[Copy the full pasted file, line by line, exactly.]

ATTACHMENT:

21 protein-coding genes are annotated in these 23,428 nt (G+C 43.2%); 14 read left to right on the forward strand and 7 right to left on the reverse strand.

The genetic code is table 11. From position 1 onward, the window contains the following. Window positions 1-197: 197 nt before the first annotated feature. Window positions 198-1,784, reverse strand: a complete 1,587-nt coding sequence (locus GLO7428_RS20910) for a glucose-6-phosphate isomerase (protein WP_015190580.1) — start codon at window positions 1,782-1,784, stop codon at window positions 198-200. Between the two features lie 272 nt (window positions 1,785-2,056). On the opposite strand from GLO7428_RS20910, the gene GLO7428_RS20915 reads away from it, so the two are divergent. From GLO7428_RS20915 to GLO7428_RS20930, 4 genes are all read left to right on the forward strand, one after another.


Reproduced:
21 protein-coding genes are annotated in these 23,428 nt (G+C 43.2%); 14 read left to right on the forward strand and 7 right to left on the reverse strand.

The genetic code is table 11. From position 1 onward, the window contains the following. Window positions 1-197: 197 nt before the first annotated feature. Window positions 198-1,784, reverse strand: a complete 1,587-nt coding sequence (locus GLO7428_RS20910) for a glucose-6-phosphate isomerase (protein WP_015190580.1) — start codon at window positions 1,782-1,784, stop codon at window positions 198-200. Between the two features lie 272 nt (window positions 1,785-2,056). On the opposite strand from GLO7428_RS20910, the gene GLO7428_RS20915 reads away from it, so the two are divergent. From GLO7428_RS20915 to GLO7428_RS20930, 4 genes are all read left to right on the forward strand, one after another.